Alas, what's likely to happen to a young sheltered boy off to college for the first time? P-A-R-T-Y!
He made it through the first semester of his second year, but due to low grades - and maybe because there were no women at the University of Virginia then? - Hubby and the school decided it was best if he moved on.
So what do you do when you have flunked out of college and you are only 18?
Why you open a "head shop" with your parents, sister and her husband, of course!
Hey, it was the 70's!
For those of you too young to know what a "head shop" is, let's just say a "head shop" sells things for your "head," along with water beds, hippy clothes and the like.
They started "Joy Wind," the first "head shop" in Charlottesville, which became the center of the counter culture scene there, until Hubby's sister and her husband decided Colorado was where it was at. They eventually drifted to the Monterey Bay Area in California, and Hubby, after a failed marriage, followed suit.
And this is where I enter the scene.
Like I said, I was born and raised in one place. I graduated from high school while Hubby was still overseas (I like younger men),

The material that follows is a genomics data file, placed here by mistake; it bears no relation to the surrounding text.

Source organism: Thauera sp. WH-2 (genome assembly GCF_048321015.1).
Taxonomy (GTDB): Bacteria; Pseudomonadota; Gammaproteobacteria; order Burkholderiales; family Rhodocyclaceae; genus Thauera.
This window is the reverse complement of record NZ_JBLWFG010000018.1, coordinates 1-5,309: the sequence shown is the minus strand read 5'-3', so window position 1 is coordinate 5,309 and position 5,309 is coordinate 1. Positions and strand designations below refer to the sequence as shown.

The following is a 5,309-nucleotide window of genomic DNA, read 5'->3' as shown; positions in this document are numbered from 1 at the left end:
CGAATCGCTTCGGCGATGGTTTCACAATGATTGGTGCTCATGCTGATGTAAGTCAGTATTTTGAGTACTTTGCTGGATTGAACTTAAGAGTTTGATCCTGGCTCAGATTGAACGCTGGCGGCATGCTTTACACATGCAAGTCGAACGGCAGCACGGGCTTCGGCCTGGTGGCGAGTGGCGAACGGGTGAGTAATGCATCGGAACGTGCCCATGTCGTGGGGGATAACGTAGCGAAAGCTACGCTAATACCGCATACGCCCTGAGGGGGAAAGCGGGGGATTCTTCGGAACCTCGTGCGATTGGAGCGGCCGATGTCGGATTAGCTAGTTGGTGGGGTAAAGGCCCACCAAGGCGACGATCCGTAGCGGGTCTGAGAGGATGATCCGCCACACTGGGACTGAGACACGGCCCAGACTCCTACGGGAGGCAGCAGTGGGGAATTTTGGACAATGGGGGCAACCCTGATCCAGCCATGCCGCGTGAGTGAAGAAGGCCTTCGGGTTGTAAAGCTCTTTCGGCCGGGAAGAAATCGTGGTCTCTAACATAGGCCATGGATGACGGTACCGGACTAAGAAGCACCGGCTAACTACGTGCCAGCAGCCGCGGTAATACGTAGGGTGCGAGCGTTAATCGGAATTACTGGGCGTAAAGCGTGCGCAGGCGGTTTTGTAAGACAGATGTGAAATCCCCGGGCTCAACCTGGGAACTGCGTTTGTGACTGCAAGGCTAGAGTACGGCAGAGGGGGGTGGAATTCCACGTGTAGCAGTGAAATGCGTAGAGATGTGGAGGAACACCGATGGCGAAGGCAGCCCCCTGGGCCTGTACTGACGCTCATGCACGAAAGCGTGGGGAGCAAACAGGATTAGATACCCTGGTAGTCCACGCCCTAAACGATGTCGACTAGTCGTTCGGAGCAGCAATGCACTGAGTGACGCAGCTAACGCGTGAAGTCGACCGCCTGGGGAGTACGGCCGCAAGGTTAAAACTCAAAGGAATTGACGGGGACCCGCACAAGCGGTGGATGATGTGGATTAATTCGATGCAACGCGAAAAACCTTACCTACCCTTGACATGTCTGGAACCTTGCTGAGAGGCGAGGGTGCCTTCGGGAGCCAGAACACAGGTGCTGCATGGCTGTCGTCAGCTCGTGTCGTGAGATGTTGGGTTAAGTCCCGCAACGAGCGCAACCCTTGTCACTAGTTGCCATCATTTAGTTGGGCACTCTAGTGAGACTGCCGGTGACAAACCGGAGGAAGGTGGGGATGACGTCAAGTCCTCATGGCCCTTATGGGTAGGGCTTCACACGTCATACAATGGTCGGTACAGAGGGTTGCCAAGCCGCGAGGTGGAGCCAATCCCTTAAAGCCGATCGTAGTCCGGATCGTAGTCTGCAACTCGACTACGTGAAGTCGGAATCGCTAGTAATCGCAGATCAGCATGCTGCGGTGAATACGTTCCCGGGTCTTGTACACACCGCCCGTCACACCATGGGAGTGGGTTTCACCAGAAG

and dutifully went to college, getting married young along the way.
Can you tell I was a theatre major in college?
I, too, heard the lure of California and went out there right after college.
Other than a brief stint back in Michigan where I attended Library School, I lived in California for the next 30 years.
So here's the "meet cute" story, which I related briefly in a blog post where I reviewed the remake of "Endless Love."
For those of you who missed that, I will tell it again...with a bit more detail.
I was 34, happily married (I thought), had a great job as a library manager and had just had my first child, a little boy. I was working and putting my husband though college, only to discover that he had been having an affair with a young co-ed the whole time. There I was, 34 years old with a two year old son. I couldn't help but think, "I didn't wait until I was 32 to have a child only to raise him alone." My world fell apart. It was bad. I made some very bad decisions trying to stay married.